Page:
What is your company’s digital offering? No, seriously, what is it?
In today’s business climate, people expect instantaneous results and are often willing to pay a premium for them. Looking for a specific car? In the past, we visited our local dealership hoping it was selling what we wanted. Today, we search Autotrader to find out which dealership has the car we want.
Digital offerings have transformed the business landscape. Companies that transformed digitally to make their services more accessible to broader customer bases have stayed competitive. Conversely, those companies that haven’t embraced digital transformation have gone the way of the dinosaur.
This phenomenon is happening in so many industries. For example, in the hotel space, Expedia, Trip Advisor, and Booking.com have forced travel agents to think differently and shuttered those who clung to an analog business model. Want to pay for a ride? Uber and Lyft have decimated old-school taxi and limousine services, and Turo, Getaround, and Zipcar even empower consumers to drive themselves.
That being said, we live and work in an incredible time. Only a few years ago, the best of digital transformation was a cool-looking website or app, slick eCommerce funnels, and faster shipping. Today, bleeding-edge technologies like AI, machine learning, and blockchain have unlocked all new possibilities for personalization, convenience, value, and trust.
It’s worth clarifying: by “digital transformation,” I mean creating a digital product offering and reconfiguring your core business model to support it. For instance, Microsoft is leveraging ChatGPT to make their Bing search engine more humanlike. And, honestly, if Google’s Bard chatbot doesn’t even the playing field, Microsoft just might seize a chunk of the search engine market share.
Then again, let’s look at digital transformation from the opposite angle. What may be the consequence if you don’t embrace it? What is the cost of doing nothing? Let’s go back to the year 2000, a time when companies were barely scratching the surface of how the internet could help them scale and better access their customer base. Forward-thinking retail stores were learning how to sell their wares online. However, the world’s leading toy retailer, Toys R Us, chose to go in the complete opposite direction. After all, what could be the chances that customers wouldn’t want to go to a toy store?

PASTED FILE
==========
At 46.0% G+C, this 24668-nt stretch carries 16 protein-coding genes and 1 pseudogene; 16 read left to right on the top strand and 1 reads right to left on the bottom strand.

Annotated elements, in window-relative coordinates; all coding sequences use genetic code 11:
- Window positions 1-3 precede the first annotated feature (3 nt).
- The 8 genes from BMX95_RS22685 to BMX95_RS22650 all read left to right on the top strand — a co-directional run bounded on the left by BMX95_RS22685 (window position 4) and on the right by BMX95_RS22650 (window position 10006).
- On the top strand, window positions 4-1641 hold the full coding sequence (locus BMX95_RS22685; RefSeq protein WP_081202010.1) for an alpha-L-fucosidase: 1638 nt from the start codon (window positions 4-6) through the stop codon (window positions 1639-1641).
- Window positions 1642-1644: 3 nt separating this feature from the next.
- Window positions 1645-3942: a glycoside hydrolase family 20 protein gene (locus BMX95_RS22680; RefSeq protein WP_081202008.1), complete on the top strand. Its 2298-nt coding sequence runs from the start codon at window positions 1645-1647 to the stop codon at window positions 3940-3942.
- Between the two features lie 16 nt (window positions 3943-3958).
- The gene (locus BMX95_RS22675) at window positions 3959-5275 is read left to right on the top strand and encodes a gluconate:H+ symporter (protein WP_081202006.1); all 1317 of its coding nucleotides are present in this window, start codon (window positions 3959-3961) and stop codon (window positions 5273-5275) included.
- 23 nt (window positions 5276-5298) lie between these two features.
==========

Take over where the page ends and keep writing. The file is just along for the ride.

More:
Instead of adding an e-commerce option in addition to their brick-and-mortar stores, Toys R Us chose to outsource online retail to a fledgling company out of Seattle that had recently decided to expand out of the book retail business. You might have heard of it: Amazon.
Fast forward about a decade and a half. In 2017, Toys R Us filed for bankruptcy — the same year Amazon’s market cap passed half a TRILLION dollars.
By the way, Amazon adopted a digital business design to reinvent its fulfillment and shipping infrastructure.
So, how do you envision digital transformation helping your customers?
The reality is companies that want to grow, scale, and remain competitive absolutely need to capitalize on digital technology. In fact, the entire business model should be designed for digital transformation. MIT researchers Jeanne W. Ross, Cynthia M. Beath, and Martin Mocker use the term “digital business design”.
While digital transformation is a long journey, it starts with five building blocks: (1) A coherent set of systems, processes, and data, (2) A clear understanding of your customer needs and values, (3) a Repository of business, data, and infrastructure components, (4) Distribution of responsibilities for digital offerings, and (5) A developer platform open to external parties.
Digital transformation through a digital business design may sound daunting because it is. Transforming an existing business to a digital is harder than starting a new digital business. However, the competitive benefits far outweigh the costs. I work with companies to blaze a path forward by empowering people to embrace change throughout the digital transformation journey. But ultimately it’s up to company leaders to determine whether they’re ready to commit and invest in a digital strategy (or fall to extinction).